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One day you may have a client sitting in front of you telling you about someone who is making terrible decisions and asking what they can do about it. The answer you give the client should be carefully considered. Conservatorship is not a magic wand. The conservator can generally do no more than the ward could do if they were well. Sometimes the task of the conservator is playing a losing hand as well as it can be played.

In addition to untangling the mess into which someone has placed themselves, the conservator also has a set of tasks that must be performed. The conservator must submit an inventory and a property management plan. The conservator must submit annual accountings and annual status reports to the court unless they are waived by the court. The conservator may also be required to post a bond in the amount of liquid resources of the ward plus the annual expected income of the ward. In order to post a bond the prospective conservator will need to have a good enough credit rating to be able to obtain a bond. The client should be warned that unless the ward has resources, the conservator will need to be prepared to do all this without being paid.

A word about accountings. Courts will want the front and the back of checks. It is amazing how many banks no longer provide that service. Some banks only provide images of the front and back of checks online. If that is the case make sure the conservator prints out those images every month. If the checks are online, they are generally only online for a short time.

Once the client has determined to move forward with a conservatorship, the next question is what the client, and you the attorney, will need to prove to obtain the conservatorship. As then Judge Koch observed in the case of In re Conservatorship of Groves,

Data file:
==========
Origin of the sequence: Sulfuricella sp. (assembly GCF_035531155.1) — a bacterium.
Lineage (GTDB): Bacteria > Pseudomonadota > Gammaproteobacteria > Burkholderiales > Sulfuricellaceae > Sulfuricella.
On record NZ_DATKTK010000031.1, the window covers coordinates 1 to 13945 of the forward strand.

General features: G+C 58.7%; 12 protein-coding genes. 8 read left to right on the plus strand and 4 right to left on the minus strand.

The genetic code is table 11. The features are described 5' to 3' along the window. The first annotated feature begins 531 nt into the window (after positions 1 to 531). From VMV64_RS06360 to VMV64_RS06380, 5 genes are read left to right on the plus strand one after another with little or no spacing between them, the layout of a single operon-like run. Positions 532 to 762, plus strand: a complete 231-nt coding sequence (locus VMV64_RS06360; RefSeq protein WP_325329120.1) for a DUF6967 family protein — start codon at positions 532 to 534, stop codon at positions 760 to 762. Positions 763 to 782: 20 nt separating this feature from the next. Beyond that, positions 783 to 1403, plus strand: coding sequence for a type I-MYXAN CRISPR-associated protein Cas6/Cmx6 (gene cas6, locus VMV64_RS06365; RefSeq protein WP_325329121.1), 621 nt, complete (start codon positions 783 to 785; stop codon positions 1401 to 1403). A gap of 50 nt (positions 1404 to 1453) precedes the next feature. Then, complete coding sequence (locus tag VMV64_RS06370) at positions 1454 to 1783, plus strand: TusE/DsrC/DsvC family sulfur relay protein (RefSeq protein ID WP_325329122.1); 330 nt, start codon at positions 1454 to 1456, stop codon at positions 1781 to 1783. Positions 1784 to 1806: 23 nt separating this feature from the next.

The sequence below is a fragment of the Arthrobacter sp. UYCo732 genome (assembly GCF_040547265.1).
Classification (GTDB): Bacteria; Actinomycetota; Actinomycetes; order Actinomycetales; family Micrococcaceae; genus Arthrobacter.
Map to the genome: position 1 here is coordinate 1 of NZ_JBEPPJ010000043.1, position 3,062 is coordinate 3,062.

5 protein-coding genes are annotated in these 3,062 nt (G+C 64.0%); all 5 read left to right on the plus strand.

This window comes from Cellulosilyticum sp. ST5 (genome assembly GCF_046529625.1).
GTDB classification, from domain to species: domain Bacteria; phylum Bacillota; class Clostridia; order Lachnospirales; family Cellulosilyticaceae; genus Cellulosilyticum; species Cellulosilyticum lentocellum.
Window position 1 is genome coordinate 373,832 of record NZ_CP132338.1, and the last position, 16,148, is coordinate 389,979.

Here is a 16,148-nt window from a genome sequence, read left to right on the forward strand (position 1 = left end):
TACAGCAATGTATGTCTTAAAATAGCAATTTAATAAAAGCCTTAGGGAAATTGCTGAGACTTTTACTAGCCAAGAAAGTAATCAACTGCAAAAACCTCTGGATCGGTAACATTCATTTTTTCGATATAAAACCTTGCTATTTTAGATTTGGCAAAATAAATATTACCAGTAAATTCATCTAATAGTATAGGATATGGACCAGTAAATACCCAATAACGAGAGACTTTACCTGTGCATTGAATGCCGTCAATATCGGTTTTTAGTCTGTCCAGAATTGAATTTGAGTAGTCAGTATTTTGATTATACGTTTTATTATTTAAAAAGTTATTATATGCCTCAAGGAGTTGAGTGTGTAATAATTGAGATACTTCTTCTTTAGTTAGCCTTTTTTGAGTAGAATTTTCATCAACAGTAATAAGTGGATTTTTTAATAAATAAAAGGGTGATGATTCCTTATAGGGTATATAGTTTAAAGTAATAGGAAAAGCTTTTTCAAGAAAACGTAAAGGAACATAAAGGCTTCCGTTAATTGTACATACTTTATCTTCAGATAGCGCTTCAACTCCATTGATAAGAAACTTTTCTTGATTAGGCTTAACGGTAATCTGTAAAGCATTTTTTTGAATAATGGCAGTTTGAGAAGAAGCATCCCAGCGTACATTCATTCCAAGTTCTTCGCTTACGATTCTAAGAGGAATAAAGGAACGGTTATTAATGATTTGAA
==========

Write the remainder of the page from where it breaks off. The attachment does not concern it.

Tennessee’s conservatorship statutes do not define the concept of incapacity and do not identify any particular illnesses or conditions deemed to be disabling or incapacitating. The definition of “disabled person” alludes in the most general terms to “mental illness, physical illness, developmental disability or other mental or physical incapacity.” Thus, while identification of the disabling illness, injury, or condition is an important part of a conservatorship proceeding, the pivotal inquiry involves not merely the diagnosis but also the effect that the illness, injury, or condition has had on the capacity of the person for whom a conservator is sought.

In re Conservatorship of Groves, 109 S.W.3d 317, 331–32 (Tenn. App. 2003)

My definition of when a conservatorship is needed is this. If the person is capable of making rational decisions, even if they are making what you consider to be bad decisions, there should not be a conservator. If the person is not capable of making rational decisions, it may be time for a conservatorship. People are entitled to the dignity of making their own bad decisions. Just because a person is old and may forget things more than makes the client comfortable is not sufficient reason for a conservatorship.

Generally, the proof needed for a conservatorship is found in a Report of Physician. That form can be found at:

The Report should be notarized and needs to be from a treating physician who has seen the proposed ward within the last 90 days. If you cannot obtain a Report you may ask for a court order authorizing the Report. Keep in mind that while the form should be notarized, it is still subject to the Tennessee Rules of Evidence about hearsay if there is an objection to admission. If there is an objection a deposition of the physician may need to be arranged.

Once the conservatorship is in place there needs to be a plan in place for what happens with the ward. The conservator has two, sometimes antagonistic, requirements governing their actions. The first is the safety of the Ward, meaning a secure living environment, adequate medical care, food, and medicine. The second is preserving the human dignity of the ward. That means, among other things, giving the ward the utmost freedom consistent with safety. It also means keeping in mind that the ward has hopes, emotions, friendships, and fears just like everyone else. The conservators choices and actions should not be based upon substituted judgment, but on a compassionate understanding of the humanity of the ward.

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